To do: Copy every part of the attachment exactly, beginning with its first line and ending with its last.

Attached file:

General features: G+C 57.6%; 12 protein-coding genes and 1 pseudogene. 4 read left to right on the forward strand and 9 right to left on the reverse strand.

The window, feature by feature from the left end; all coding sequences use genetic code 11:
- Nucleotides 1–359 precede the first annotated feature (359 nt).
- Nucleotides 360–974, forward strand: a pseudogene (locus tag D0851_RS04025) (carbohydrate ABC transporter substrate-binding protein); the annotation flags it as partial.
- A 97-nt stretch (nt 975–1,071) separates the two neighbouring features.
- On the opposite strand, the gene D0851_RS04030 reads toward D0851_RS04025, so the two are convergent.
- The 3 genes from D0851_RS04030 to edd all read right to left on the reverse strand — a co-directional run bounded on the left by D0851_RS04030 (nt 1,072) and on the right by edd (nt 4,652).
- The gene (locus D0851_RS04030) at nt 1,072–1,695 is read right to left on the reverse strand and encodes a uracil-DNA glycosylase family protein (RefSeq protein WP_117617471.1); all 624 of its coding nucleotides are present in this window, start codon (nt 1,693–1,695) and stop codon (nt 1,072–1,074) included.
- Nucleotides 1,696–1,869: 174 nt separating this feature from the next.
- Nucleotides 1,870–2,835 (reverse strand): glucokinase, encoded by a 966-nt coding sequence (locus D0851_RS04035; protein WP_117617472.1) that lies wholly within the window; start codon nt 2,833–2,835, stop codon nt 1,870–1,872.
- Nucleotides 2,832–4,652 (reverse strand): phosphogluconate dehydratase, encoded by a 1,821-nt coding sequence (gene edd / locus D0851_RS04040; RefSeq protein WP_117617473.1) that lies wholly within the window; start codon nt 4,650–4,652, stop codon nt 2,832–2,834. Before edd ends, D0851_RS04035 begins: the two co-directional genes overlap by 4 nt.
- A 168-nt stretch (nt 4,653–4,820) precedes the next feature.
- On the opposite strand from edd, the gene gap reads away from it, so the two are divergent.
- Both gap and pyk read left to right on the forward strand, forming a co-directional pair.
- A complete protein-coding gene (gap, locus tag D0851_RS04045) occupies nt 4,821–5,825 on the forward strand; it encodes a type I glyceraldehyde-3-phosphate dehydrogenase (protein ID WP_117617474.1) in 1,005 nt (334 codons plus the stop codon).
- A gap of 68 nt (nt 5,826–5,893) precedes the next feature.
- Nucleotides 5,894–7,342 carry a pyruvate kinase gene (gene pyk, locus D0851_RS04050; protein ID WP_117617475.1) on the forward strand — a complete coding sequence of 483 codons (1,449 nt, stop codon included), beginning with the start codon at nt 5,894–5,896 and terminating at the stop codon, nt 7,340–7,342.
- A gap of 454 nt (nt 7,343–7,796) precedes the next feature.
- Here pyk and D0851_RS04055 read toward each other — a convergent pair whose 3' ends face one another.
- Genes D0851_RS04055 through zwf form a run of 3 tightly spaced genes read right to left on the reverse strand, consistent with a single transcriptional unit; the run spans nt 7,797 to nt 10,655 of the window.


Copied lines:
General features: G+C 57.6%; 12 protein-coding genes and 1 pseudogene. 4 read left to right on the forward strand and 9 right to left on the reverse strand.

The window, feature by feature from the left end; all coding sequences use genetic code 11:
- Nucleotides 1–359 precede the first annotated feature (359 nt).
- Nucleotides 360–974, forward strand: a pseudogene (locus tag D0851_RS04025) (carbohydrate ABC transporter substrate-binding protein); the annotation flags it as partial.
- A 97-nt stretch (nt 975–1,071) separates the two neighbouring features.
- On the opposite strand, the gene D0851_RS04030 reads toward D0851_RS04025, so the two are convergent.
- The 3 genes from D0851_RS04030 to edd all read right to left on the reverse strand — a co-directional run bounded on the left by D0851_RS04030 (nt 1,072) and on the right by edd (nt 4,652).
- The gene (locus D0851_RS04030) at nt 1,072–1,695 is read right to left on the reverse strand and encodes a uracil-DNA glycosylase family protein (RefSeq protein WP_117617471.1); all 624 of its coding nucleotides are present in this window, start codon (nt 1,693–1,695) and stop codon (nt 1,072–1,074) included.
- Nucleotides 1,696–1,869: 174 nt separating this feature from the next.
- Nucleotides 1,870–2,835 (reverse strand): glucokinase, encoded by a 966-nt coding sequence (locus D0851_RS04035; protein WP_117617472.1) that lies wholly within the window; start codon nt 2,833–2,835, stop codon nt 1,870–1,872.
- Nucleotides 2,832–4,652 (reverse strand): phosphogluconate dehydratase, encoded by a 1,821-nt coding sequence (gene edd / locus D0851_RS04040; RefSeq protein WP_117617473.1) that lies wholly within the window; start codon nt 4,650–4,652, stop codon nt 2,832–2,834. Before edd ends, D0851_RS04035 begins: the two co-directional genes overlap by 4 nt.
- A 168-nt stretch (nt 4,653–4,820) precedes the next feature.
- On the opposite strand from edd, the gene gap reads away from it, so the two are divergent.
- Both gap and pyk read left to right on the forward strand, forming a co-directional pair.
- A complete protein-coding gene (gap, locus tag D0851_RS04045) occupies nt 4,821–5,825 on the forward strand; it encodes a type I glyceraldehyde-3-phosphate dehydrogenase (protein ID WP_117617474.1) in 1,005 nt (334 codons plus the stop codon).
- A gap of 68 nt (nt 5,826–5,893) precedes the next feature.
- Nucleotides 5,894–7,342 carry a pyruvate kinase gene (gene pyk, locus D0851_RS04050; protein ID WP_117617475.1) on the forward strand — a complete coding sequence of 483 codons (1,449 nt, stop codon included), beginning with the start codon at nt 5,894–5,896 and terminating at the stop codon, nt 7,340–7,342.
- A gap of 454 nt (nt 7,343–7,796) precedes the next feature.
- Here pyk and D0851_RS04055 read toward each other — a convergent pair whose 3' ends face one another.
- Genes D0851_RS04055 through zwf form a run of 3 tightly spaced genes read right to left on the reverse strand, consistent with a single transcriptional unit; the run spans nt 7,797 to nt 10,655 of the window.